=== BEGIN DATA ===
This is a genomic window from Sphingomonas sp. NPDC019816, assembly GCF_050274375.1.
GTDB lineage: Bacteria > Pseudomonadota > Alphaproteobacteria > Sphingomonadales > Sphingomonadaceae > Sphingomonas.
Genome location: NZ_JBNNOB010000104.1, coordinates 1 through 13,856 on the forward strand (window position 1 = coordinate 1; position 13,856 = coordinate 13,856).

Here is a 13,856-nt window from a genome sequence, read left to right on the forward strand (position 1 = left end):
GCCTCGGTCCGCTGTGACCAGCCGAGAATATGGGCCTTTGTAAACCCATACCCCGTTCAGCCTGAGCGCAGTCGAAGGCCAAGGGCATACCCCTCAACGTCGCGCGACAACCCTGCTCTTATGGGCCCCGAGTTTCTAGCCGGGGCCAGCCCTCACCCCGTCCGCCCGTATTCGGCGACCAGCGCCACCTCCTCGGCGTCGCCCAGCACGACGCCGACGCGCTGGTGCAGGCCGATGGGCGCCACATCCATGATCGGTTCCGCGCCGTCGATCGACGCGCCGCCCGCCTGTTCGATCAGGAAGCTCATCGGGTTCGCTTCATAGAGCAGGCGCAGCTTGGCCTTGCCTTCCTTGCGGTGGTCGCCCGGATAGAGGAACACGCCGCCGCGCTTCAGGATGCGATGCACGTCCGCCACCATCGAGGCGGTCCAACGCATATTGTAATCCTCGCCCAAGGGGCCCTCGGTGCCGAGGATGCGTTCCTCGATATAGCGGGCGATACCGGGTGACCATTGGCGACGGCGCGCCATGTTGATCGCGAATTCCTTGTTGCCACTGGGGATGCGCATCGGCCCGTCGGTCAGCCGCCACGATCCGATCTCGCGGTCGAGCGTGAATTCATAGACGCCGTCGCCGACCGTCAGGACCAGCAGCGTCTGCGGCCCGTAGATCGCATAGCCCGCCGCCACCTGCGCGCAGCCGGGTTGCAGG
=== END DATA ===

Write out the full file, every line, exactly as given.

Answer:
This is a genomic window from Sphingomonas sp. NPDC019816, assembly GCF_050274375.1.
GTDB lineage: Bacteria > Pseudomonadota > Alphaproteobacteria > Sphingomonadales > Sphingomonadaceae > Sphingomonas.
Genome location: NZ_JBNNOB010000104.1, coordinates 1 through 13,856 on the forward strand (window position 1 = coordinate 1; position 13,856 = coordinate 13,856).

Here is a 13,856-nt window from a genome sequence, read left to right on the forward strand (position 1 = left end):
GCCTCGGTCCGCTGTGACCAGCCGAGAATATGGGCCTTTGTAAACCCATACCCCGTTCAGCCTGAGCGCAGTCGAAGGCCAAGGGCATACCCCTCAACGTCGCGCGACAACCCTGCTCTTATGGGCCCCGAGTTTCTAGCCGGGGCCAGCCCTCACCCCGTCCGCCCGTATTCGGCGACCAGCGCCACCTCCTCGGCGTCGCCCAGCACGACGCCGACGCGCTGGTGCAGGCCGATGGGCGCCACATCCATGATCGGTTCCGCGCCGTCGATCGACGCGCCGCCCGCCTGTTCGATCAGGAAGCTCATCGGGTTCGCTTCATAGAGCAGGCGCAGCTTGGCCTTGCCTTCCTTGCGGTGGTCGCCCGGATAGAGGAACACGCCGCCGCGCTTCAGGATGCGATGCACGTCCGCCACCATCGAGGCGGTCCAACGCATATTGTAATCCTCGCCCAAGGGGCCCTCGGTGCCGAGGATGCGTTCCTCGATATAGCGGGCGATACCGGGTGACCATTGGCGACGGCGCGCCATGTTGATCGCGAATTCCTTGTTGCCACTGGGGATGCGCATCGGCCCGTCGGTCAGCCGCCACGATCCGATCTCGCGGTCGAGCGTGAATTCATAGACGCCGTCGCCGACCGTCAGGACCAGCAGCGTCTGCGGCCCGTAGATCGCATAGCCCGCCGCCACCTGCGCGCAGCCGGGTTGCAGG